Atrial flutter occurs when a “reentrant” circuit is present, causing a repeated loop of electrical activity to depolarize the atrium at a rate of about 250 to 350 beats per minute; remember the atrial rate in atrial fibrillation is 400 to 600 bpm. This produces a characteristic “sawtooth” pattern of the P waves — different from atrial fibrillation, in which the atrial rate is so fast that the P waves are not identifiable, or only coarse fibrillatory waves are seen.
Just as in atrial fibrillation, not all of the P waves are able to conduct through the atrioventricular node, and thus the ventricular rate will not be as fast as the atrial rate. Typically, the atrial rate will be about 300 bpm, and only every other atrial depolarization will be conducted through the AV node. In this situation, the ventricular (QRS) rate will be exactly 150 bpm and regular.
CLINICAL PEARL: A narrow complex tachycardia at a ventricular rate of exactly 150 bpm is very commonly atrial flutter.
The regularity of the QRS complexes frequently present with atrial flutter helps to distinguish it from atrial fibrillation, though atrial flutter with variable conduction of the P waves can also occur. In this situation, there may be three P waves to one QRS complex, then a quick change to two P waves to one QRS complex, and so on; any combination of P waves to QRS complexes can occur. This results in the rhythm becoming “irregularly irregular.” There are only two other rhythms that are commonly irregularly irregular, including atrial fibrillation and multifocal atrial tachycardia, or MAT.
When the heart rate is significantly elevated — that is, greater than 150 bpm — it is often difficult to determine atrial flutter from atrial fibrillation, atrial tachycardia or atrioventricular nodal reentrant tachycardia, or AVNRT. In this situation, giving adenosine will transiently slow the ventricular rate, unmasking the atrial flutter waves and allowing a more definitive diagnosis to be made.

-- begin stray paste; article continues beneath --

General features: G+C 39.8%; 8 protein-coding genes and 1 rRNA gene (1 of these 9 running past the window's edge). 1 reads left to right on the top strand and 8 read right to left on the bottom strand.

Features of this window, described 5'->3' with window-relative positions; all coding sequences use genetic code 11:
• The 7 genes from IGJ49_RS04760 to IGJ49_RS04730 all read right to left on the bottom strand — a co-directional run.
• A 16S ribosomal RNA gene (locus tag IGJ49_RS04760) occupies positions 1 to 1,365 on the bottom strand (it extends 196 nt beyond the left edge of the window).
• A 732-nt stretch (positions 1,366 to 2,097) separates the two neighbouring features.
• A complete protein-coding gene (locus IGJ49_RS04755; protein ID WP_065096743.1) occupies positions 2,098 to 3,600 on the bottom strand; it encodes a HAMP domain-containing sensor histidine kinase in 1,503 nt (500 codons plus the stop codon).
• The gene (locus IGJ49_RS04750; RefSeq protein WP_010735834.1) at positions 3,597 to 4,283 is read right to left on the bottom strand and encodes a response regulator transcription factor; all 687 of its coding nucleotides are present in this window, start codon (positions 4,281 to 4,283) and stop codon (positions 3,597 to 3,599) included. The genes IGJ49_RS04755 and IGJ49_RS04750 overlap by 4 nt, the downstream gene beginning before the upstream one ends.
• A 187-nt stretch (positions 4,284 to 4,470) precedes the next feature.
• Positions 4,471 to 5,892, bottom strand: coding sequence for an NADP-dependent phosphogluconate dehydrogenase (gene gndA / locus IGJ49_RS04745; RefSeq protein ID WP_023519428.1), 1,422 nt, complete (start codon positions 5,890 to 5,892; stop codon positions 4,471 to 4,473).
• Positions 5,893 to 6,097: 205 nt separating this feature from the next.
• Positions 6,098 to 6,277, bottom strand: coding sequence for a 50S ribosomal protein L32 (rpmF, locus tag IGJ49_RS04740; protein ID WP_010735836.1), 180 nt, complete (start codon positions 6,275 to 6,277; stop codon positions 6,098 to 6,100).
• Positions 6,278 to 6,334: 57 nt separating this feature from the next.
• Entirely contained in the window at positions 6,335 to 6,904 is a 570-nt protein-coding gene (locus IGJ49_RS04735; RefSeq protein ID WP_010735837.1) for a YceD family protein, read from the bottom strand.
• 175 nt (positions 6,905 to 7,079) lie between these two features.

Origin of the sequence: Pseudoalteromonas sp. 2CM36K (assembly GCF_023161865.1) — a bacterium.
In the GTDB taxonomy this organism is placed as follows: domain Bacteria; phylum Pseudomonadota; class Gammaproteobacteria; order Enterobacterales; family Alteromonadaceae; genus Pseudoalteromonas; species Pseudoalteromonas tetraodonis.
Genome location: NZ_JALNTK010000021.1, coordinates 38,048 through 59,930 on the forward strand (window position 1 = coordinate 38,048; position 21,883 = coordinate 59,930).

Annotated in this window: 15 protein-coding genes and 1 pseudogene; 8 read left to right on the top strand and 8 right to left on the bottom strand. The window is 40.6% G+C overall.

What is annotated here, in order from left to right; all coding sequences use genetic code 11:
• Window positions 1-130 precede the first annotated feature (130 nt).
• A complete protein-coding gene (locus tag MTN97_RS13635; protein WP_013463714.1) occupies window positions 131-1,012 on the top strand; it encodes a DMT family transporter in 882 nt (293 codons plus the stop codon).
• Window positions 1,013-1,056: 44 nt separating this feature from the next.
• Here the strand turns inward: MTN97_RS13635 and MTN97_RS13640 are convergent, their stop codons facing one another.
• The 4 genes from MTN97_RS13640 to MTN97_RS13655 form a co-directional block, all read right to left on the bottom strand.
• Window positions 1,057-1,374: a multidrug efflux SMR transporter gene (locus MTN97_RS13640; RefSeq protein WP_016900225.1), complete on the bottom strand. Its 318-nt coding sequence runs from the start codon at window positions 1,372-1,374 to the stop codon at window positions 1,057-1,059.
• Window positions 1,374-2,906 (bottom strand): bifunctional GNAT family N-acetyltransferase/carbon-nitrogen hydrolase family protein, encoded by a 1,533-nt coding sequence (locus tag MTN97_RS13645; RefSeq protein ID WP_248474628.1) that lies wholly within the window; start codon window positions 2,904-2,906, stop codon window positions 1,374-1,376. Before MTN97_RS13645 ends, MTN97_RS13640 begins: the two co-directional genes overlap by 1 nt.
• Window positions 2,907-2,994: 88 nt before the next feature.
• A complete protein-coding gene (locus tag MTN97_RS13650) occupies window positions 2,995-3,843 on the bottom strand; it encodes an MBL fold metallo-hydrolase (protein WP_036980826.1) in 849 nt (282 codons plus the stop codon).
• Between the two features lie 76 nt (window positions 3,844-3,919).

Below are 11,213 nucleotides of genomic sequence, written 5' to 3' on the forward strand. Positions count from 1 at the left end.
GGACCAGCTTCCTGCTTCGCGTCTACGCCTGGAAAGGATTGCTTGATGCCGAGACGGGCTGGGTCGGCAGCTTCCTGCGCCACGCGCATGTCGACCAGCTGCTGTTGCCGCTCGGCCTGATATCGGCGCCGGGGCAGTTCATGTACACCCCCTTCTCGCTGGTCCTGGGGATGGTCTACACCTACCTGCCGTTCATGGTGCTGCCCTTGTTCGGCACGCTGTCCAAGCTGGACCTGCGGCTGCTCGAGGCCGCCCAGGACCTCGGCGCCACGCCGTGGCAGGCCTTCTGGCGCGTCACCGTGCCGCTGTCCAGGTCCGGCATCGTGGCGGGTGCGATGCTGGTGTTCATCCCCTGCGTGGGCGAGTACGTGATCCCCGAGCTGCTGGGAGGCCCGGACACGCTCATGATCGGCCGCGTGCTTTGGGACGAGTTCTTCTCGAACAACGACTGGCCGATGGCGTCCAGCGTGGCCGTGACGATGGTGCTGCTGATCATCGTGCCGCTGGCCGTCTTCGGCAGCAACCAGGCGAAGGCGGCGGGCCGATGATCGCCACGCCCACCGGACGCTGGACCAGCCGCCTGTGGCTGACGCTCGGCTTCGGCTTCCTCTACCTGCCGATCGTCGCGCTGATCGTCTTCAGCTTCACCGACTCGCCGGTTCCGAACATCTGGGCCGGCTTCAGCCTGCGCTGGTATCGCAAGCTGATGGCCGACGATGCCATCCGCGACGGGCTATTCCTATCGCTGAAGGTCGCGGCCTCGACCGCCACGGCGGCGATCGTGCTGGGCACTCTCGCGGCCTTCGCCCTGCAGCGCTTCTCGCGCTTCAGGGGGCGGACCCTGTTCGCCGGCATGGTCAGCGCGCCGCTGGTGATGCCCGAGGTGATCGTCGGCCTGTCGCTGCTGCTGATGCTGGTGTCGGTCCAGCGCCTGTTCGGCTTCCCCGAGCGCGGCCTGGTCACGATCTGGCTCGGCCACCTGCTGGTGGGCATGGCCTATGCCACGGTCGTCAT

Atrial flutter can described as “typical” (type I) or “atypical” (type II) based on the anatomic location from which it originates. Also, atrial flutter can be described as “clockwise” or “counterclockwise” depending on the direction of the circuit.
Typical atrial flutter rotates counterclockwise in direction, from a reentrant circuit around the tricuspid valve annulus and through the cavo-tricuspid isthmus. This results in negatively-directed flutter waves in the inferior leads.
At times, the direction of the circuit can reverse, causing clockwise atrial flutter from the same anatomical location. This appears as positively-directed flutter waves in the inferior leads. Atypical atrial flutter originates from the left atrium or areas in the right atrium, such as surgical scars, and has a variable appearance on ECG in regards to the flutter waves.
1. Chou’s Electrocardiography in Clinical Practice: Adult and Pediatric, 6e
2. Surawicz B, et al. AHA/ACCF/HRS Recommendations for the Standardization and Interpretation of the Electrocardiogram. Circulation. 2009; doi:10.1161/CIRCULATIONAHA.108.191095.